On good days,Raja Ram (45),a Dalit of Patti Kala village,earns Rs 70. A couple of years ago,however,he made Rs 400 to Rs 500 every day. That was the time when Ahraura,located in the newly constituted Marihan Assembly constituency in Mirzapur,was the hub for extracting pink sandstone from the hills for use in the memorials and parks that the Mayawati government was building in Lucknow.
The colossal projects,worth thousands of crores,were Chief Minister Mayawatis symbols of Dalit pride and dignity. When rivals accused her of wasting public money on her whims,Mayawati said her projects had given a better life to the people in Mirzapur from where the stone was coming.
Now,when the memorials have been built and the demand for pink sandstone has slumped,Ahraura has fallen back on hard times. There is nothing happening here now; now we sell slabs used in roofs, says Piyush Srivastava,who runs a stone cutting plant. Srivastava is reluctant to share how much money he made in those days,but accepts there were people who did not have a two-wheeler but now owned Tata Safaris. Many built new houses.
Marihan,which was known as Rajgarh before the delimitation,is a Patel-dominated constituency with Mauryas forming the second biggest chunk of voters. Dalits are present in varying numbers across 30 to 40 villages around Ahraura. While Patels and Mauryas are generally labour contractors,Harijans and Musahars work in the hills,breaking stones.
Post-delimitation,many Maurya-dominated areas,like Madhupur,have gone to Ghorawal assembly constituency in Sonbhadra. The sitting BSP MLA Anil Kumar Maurya,who won twice from Rajgarh,is now contesting from there. He set up a stone cutting plant in Sonepur,and never bothered about our problems, said Awadhesh Singh,a farmer.
But the Dalits arent bothered. We have been voting for the BSP for the last four elections,things are not going to change this time, says Suddhu Ram,one of the few to have survived beyond 60 in a village where an adult man either suffers from TB or is extremely vulnerable to the disease.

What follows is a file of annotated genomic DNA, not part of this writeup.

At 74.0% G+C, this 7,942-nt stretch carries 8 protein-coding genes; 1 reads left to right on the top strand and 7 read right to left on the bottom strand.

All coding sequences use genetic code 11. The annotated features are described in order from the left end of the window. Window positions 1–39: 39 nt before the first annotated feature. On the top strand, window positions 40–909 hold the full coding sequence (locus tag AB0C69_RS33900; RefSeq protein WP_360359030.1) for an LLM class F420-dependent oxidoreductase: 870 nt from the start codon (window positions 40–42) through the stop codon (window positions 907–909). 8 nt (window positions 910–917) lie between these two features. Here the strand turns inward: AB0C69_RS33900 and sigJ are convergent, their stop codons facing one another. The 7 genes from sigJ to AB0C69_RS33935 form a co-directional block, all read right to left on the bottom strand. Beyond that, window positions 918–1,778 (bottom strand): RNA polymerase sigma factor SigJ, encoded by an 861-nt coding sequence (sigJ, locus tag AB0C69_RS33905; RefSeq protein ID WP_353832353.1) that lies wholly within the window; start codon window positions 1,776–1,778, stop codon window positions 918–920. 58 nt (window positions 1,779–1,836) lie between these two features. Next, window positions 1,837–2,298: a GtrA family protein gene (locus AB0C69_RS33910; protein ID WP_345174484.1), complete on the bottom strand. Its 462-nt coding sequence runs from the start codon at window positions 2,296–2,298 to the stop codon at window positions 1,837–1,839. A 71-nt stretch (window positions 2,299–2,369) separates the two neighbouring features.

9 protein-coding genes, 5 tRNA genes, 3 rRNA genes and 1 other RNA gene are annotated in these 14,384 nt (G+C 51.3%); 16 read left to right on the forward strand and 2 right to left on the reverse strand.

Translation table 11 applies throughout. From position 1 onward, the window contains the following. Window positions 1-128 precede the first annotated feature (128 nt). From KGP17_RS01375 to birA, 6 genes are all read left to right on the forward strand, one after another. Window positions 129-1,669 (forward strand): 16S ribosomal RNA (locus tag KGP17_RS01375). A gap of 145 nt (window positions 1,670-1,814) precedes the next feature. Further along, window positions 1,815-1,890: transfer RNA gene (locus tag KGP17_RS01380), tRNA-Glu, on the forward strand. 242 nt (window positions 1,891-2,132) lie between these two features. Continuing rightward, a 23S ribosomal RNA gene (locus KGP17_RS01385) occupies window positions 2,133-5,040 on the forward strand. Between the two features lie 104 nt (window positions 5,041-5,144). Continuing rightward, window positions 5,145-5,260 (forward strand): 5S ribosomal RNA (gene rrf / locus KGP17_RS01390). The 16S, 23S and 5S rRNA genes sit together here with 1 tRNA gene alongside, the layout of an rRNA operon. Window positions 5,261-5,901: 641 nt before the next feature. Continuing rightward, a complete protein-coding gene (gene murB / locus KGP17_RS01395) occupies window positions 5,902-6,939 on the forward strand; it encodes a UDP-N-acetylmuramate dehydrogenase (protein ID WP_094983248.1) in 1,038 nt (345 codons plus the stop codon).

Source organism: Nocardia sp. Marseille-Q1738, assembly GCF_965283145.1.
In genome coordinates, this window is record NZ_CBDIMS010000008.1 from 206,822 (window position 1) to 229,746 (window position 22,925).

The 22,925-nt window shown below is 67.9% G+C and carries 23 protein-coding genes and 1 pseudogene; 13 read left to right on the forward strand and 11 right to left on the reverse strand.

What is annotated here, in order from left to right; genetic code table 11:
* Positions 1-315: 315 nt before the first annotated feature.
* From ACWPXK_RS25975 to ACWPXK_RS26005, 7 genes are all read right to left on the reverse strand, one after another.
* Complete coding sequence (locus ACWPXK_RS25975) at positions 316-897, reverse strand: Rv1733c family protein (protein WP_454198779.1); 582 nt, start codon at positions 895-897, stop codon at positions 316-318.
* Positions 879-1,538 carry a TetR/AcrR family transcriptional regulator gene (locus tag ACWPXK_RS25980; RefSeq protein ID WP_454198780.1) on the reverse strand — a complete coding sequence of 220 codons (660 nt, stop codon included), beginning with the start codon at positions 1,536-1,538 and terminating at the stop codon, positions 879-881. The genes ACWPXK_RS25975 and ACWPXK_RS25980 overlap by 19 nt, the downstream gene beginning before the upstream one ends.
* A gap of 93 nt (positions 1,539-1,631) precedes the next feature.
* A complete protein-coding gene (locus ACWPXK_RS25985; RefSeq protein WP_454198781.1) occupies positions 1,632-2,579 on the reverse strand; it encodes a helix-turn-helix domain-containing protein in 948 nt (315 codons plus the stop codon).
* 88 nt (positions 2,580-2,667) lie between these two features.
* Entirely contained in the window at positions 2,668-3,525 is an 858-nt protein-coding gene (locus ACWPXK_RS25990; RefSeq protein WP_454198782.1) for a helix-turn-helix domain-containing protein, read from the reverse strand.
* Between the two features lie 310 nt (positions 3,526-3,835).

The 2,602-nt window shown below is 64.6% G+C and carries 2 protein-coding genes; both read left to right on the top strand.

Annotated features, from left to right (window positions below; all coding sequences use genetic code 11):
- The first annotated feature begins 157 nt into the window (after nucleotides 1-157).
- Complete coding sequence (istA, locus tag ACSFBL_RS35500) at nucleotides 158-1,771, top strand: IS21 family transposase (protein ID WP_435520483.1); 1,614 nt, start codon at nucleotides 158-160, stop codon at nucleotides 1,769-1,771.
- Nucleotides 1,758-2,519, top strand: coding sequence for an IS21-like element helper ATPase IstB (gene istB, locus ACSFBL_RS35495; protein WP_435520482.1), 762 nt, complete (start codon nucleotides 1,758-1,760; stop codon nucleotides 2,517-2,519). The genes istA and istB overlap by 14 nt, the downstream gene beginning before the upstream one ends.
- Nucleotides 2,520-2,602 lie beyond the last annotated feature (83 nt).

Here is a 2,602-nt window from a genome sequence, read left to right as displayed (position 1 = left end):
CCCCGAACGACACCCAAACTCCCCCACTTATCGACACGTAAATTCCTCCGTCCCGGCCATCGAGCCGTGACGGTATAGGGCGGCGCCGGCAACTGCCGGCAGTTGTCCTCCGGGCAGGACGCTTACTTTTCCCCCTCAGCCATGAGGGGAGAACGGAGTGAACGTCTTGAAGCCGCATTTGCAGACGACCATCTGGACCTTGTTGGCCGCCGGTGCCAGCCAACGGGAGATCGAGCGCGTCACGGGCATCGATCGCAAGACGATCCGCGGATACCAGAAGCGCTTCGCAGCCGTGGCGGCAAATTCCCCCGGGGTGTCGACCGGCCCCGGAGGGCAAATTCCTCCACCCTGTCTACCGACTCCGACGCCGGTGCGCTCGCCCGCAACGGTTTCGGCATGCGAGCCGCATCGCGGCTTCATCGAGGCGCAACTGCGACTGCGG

Constant exposure to dust since childhood,when they begin breaking stones,has made TB an occupational hazard. The government has so far done nothing to enforce labour safety laws and rules for those who cut stones. Nor has any facility been created for the treatment of the ailing.
With the boom gone and the money spent in clearing debts amongst other things,people in Mirzapur are again hand-to-mouth,a few newly built houses notwithstanding. The village has no road,no source of water,no electricity,not even a dispensary. The one thing that happened in her (Mayawatis) regime is that we could live with pride, said Vijay Kumar,a Dalit.
Kripa Shankar,also of Patti Kala village,says: In the last five years,nobody has troubled us. Neither the police,nor anybody else. When Mayawatis work was on,we used to get money regularly,which was not the case earlier.
In the 2009 Lok Sabha elections,the Patels had voted for Bal Kumar Patel,SP MP from Mirzapur,but many now seem disillusioned. Like Maurya,who is from Varanasi,Bal Kumar is from Banda and took little interest in the area,said Awadhesh Singh.
There is some nostalgia for the Congress. Mishri Lal Patel of Saraiyan village said: Whatever development took place here,it was during the Congress days. After that,no one did anything. He recalled that as Rajgarh MLA in 1996,Lokpati Tripathi,the grandfather of Congreess nominee Laliteshpati Tripathi,was instrumental in setting up a canal system in Ahraura,Jargo and Dongia check dams for irrigation. But the system has been poorly maintained and there has been no expansion.